Citroën 5hp type C3 1924 /Sans réserve

Lot 21
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Estimation :
5000 - 8000 EUR
Result with fees
Result : 13 200EUR
Citroën 5hp type C3 1924 /Sans réserve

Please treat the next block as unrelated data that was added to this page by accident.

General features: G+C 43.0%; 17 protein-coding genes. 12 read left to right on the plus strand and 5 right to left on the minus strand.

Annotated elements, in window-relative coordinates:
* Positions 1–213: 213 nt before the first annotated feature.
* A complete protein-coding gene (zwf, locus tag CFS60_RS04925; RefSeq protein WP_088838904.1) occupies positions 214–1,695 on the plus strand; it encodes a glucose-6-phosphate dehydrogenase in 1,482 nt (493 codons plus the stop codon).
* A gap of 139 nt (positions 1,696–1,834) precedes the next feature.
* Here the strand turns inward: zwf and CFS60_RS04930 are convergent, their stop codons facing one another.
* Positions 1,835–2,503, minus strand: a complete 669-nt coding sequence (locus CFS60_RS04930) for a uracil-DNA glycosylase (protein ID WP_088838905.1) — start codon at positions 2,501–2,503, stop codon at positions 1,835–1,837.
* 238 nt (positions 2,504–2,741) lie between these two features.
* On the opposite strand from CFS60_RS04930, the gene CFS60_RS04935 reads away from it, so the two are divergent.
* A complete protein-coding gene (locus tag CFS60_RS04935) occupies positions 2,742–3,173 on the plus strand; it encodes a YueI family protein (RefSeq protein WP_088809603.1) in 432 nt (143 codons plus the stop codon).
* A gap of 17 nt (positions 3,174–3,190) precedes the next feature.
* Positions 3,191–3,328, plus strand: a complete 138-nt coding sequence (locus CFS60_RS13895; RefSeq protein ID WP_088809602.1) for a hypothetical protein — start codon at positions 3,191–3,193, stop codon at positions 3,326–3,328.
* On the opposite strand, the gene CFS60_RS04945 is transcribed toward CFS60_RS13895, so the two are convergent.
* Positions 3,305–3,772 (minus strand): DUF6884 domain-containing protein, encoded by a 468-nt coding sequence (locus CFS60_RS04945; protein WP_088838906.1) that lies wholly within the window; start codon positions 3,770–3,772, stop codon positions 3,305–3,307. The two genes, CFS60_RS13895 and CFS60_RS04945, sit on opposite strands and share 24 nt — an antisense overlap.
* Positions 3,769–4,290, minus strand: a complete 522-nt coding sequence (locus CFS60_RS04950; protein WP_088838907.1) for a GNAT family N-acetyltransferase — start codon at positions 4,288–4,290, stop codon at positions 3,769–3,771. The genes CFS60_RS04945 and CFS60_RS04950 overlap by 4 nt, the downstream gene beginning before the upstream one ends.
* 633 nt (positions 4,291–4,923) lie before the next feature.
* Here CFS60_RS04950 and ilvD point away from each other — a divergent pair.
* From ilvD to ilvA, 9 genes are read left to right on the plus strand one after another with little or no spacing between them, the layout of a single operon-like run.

Engine n°VA72762 Chassis n°40165 French registration No reserve The pre-war era at your fingertips! Who never has smiled at the passing of a 5hp ? Some cars are engraved in the collective imagination, and Citroën's little popular car is certainly one of them. All the great collectors have owned one, as a torpedo, saloon, baker's wagon, cabriolet or coupé. The example offered today, bodied as a covered van, is most probably the work of a local coachbuilder, typical of the pre-war period. It will delight the aficionados of the patina, a real trip back in time. Our 5hp is ready to face the spring rallies. Its current owner has kept all the bodywork in its original condition but has had a serious mechanical overhaul carried out to be able to drive it serenely. Running gear, engine and electrics have been checked and changed if necessary (invoices available to buyers). The icing on the cake is the addition of a sunroof to take advantage of the refreshing wind on long summer days. A spartan but efficient dashboard, a comfortable bench seat and a touch of chic with the beautifully patterned door panels, that's all you need to enjoy the pre-war thrill. Equally at home in the city or the country, the 5hp, 100 years after its production start, proves that it has not usurped its reputation of reliability. Edmond Moyet was responsible for the design of the Citroen 5HP. He was also the father of the first Amilcar cyclecar and that is why the 5HP is so similar in design. Two years after the release of the first Citroën, the type A, replaced in June 1921 by the type B, the 5HP was officially presented at the Paris Motor Show in October 1921, its real name being the type C. This model was approved by the mining department on 29 November and series production began in June 1922. It is in a new factory of 7 hectares and located at Levallois that the majority of the 5HP left, this construction required 6 months from where the time lag between the production and the presentation. Indeed the installations of the Quai de Javel were not sufficient for the production of all the models. In 1925, there were 5,000 Citroën agents in France, and this network was extremely efficient. The commercial success was enormous. This often yellow car was nicknamed the "Citron". The "factory" range of bodies offered: the 2-seater torpedo "cul de poule", the 3-seater torpedo "faux trèfle" or 3-seater "trèfle", the 2-seater cabriolet called the "Coupé docteur" and finally the utility version for delivery nicknamed the "boulangère". Fuel and oil consumption is low, maintenance costs are reduced to a minimum, and the general equipment is complete, including a spare wheel with tyre, electric headlights and horn. The reliability and sturdiness of its mechanics allowed this emblematic model to run and still be regularly used until the 1960s. Women particularly appreciated its small size and ease of driving; nothing has changed today. After nearly 80,000 examples, the marketing of this model was stopped in May 1926. The small four-cylinder engine is powered by a high voltage RB magneto. Note the brand new electrical system. Engine stamps, present on the crankcase mounting bracket. For transporting spare parts for rally assistance or the Sunday picnic, the utility part comes in handy. Notice to the young collectors or those a little more experienced with the nostalgia of the grandfather's van. This 5hp is a perfect entry into the pre-war world or a fun bonus to use as a support car in pre-war events. So go ahead, crank it up !
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